• Wealth Management

Don’t Rush to Buy the Market Dip

Even though many stocks seem to be recovering from the recent sell-off, investors should resist the temptation to buy leaders that fell in price

Purchasing stocks after a sharp decline is a strategy that has worked well for the past 10 years. After each correction, the market recovered and went on to trade higher. Dips have proven good opportunities to pick up market leaders in sectors like technology and consumer discretionary at cheaper prices. Investors have benefitted as many of those names recovered and eventually traded to new highs.

As effective as that strategy has been, I don’t recommend it now. That’s because interest rates have risen and I expect they may rise more in the coming year. Higher rates typically result in lower stock valuations (the forward price-earnings ratio is the measure of valuation most frequently cited), since many investors discount the value of future earnings when the yield of a low-risk investment (like a Treasury note) is rising. This phenomenon hits the highest priced stocks—including many tech and consumer discretionary names—the hardest.

Strong third-quarter earnings reports and positive economic news may lead to a near-term resurgence in equities, but I’m not convinced it will continue into next year if rates rise as I expect. My forecast is for stocks to trade in a wide, downwardly biased and volatile range for the next year. Below are a few additional reasons why:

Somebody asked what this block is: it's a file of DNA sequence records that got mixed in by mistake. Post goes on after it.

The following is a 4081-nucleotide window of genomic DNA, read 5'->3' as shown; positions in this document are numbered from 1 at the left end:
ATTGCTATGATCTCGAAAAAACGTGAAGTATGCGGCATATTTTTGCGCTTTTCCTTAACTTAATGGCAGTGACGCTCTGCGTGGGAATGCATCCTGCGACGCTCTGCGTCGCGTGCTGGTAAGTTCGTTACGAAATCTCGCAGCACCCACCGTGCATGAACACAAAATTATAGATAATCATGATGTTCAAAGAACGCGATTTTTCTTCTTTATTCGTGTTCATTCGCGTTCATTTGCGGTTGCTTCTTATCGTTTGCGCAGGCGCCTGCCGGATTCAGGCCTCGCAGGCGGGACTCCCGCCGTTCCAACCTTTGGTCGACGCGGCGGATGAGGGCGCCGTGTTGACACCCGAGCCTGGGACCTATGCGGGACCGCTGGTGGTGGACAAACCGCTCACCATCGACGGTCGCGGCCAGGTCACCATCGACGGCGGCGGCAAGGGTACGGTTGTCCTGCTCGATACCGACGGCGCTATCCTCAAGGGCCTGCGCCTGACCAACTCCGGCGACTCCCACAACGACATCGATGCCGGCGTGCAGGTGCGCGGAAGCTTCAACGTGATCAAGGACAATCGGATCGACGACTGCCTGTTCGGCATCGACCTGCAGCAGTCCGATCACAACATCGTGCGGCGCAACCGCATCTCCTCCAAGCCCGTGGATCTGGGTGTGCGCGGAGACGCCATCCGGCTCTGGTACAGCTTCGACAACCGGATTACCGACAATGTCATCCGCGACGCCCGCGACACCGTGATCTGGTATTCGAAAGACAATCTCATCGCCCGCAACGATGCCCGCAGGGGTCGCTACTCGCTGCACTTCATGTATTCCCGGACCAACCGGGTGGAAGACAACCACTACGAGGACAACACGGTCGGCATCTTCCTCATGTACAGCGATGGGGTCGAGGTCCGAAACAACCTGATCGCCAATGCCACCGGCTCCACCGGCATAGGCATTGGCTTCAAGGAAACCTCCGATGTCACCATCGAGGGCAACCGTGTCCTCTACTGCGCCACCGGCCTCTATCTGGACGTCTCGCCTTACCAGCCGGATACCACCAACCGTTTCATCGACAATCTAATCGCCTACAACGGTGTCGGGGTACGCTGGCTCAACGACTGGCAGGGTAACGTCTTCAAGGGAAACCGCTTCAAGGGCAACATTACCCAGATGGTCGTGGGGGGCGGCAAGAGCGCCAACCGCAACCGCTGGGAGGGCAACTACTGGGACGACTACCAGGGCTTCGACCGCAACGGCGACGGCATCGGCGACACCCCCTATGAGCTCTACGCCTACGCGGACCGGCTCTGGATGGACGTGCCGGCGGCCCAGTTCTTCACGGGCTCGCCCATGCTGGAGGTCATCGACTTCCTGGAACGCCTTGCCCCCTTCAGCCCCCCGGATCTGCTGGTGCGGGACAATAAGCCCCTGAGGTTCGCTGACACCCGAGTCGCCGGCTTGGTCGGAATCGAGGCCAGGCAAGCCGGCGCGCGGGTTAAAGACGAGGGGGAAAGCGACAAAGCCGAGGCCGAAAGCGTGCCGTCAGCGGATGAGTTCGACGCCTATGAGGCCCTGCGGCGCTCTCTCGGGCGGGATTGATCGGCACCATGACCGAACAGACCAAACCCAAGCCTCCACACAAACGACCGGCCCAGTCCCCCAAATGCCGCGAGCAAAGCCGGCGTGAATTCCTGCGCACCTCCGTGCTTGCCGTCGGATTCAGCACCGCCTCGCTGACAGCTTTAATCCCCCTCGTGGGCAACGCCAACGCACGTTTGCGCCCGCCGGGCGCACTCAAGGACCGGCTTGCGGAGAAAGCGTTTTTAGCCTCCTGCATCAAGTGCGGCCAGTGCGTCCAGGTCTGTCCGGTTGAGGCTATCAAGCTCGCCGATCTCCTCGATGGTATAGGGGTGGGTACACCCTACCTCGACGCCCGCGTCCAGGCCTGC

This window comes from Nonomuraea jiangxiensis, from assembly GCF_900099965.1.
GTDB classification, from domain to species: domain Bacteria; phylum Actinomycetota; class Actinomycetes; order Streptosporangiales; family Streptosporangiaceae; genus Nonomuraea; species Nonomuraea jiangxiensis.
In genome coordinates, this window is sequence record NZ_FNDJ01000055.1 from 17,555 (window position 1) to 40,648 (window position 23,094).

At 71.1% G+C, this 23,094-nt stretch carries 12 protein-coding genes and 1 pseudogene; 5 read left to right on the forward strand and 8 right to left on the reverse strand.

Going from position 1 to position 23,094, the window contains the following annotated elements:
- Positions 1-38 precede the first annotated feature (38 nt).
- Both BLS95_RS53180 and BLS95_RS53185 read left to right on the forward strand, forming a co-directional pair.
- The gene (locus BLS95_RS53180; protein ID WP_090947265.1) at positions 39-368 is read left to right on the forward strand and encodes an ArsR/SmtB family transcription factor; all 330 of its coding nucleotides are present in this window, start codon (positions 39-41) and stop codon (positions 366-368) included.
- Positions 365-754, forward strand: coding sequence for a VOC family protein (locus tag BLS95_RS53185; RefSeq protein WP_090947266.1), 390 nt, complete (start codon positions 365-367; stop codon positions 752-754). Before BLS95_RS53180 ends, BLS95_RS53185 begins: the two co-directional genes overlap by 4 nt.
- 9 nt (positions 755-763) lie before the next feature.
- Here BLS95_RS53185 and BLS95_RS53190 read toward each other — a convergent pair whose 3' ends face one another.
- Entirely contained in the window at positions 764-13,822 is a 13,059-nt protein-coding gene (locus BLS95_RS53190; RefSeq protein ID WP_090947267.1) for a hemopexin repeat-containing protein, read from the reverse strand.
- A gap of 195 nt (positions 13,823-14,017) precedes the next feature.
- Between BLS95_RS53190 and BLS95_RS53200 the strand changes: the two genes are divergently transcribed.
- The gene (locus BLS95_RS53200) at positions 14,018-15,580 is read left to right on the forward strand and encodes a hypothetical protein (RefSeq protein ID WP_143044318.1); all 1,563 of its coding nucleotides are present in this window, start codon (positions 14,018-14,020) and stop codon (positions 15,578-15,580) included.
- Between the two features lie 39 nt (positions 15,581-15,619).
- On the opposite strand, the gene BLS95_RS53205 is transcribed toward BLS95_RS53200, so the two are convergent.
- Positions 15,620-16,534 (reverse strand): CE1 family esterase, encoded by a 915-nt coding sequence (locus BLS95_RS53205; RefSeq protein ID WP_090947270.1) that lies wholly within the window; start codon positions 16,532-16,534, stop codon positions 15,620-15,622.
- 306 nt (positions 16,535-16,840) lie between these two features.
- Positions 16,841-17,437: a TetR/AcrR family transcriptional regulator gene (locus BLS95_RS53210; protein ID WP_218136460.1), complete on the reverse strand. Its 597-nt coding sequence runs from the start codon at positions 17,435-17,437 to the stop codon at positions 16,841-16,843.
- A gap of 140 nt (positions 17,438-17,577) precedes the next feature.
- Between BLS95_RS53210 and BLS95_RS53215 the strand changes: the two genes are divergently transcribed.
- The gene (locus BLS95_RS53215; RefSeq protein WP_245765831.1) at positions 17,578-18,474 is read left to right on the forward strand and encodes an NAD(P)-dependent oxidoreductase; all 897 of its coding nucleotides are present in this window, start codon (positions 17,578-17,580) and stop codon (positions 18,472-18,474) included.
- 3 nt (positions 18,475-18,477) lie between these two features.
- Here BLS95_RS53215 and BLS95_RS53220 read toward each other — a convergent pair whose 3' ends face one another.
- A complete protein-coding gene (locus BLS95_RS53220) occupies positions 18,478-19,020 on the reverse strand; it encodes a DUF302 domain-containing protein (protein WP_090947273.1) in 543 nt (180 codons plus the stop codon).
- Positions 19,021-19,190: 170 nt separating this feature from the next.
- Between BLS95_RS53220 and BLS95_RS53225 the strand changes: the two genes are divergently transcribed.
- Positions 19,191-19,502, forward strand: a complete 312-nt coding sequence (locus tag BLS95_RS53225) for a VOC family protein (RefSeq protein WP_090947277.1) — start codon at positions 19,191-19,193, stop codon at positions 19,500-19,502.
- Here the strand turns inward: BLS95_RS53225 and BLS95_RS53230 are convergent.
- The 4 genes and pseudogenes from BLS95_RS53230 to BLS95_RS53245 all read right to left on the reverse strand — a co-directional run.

• Economic growth may slow as the stimulus provided by tax cuts starts to wane and pressure from trade tariffs increases.
  • The Federal Reserve is likely to keep raising rates, which taps the brakes on economic growth.
  • Larger fiscal deficits, a weakening U.S. dollar and more Treasury issuance could also lead to rising rates.
  • Many companies are facing higher costs, which puts pressure on profit margins.

Bottom Line: While it may seem tempting to buy long-term market leaders that have dipped in price, I recommend investors consider value-priced stocks in more defensive sectors instead. Watch corporate earnings reports for downward earnings revisions which could foreshadow a turn in market momentum. And keep an eye on interest rates, which could hold the key to the market valuations of the bull market’s highest fliers.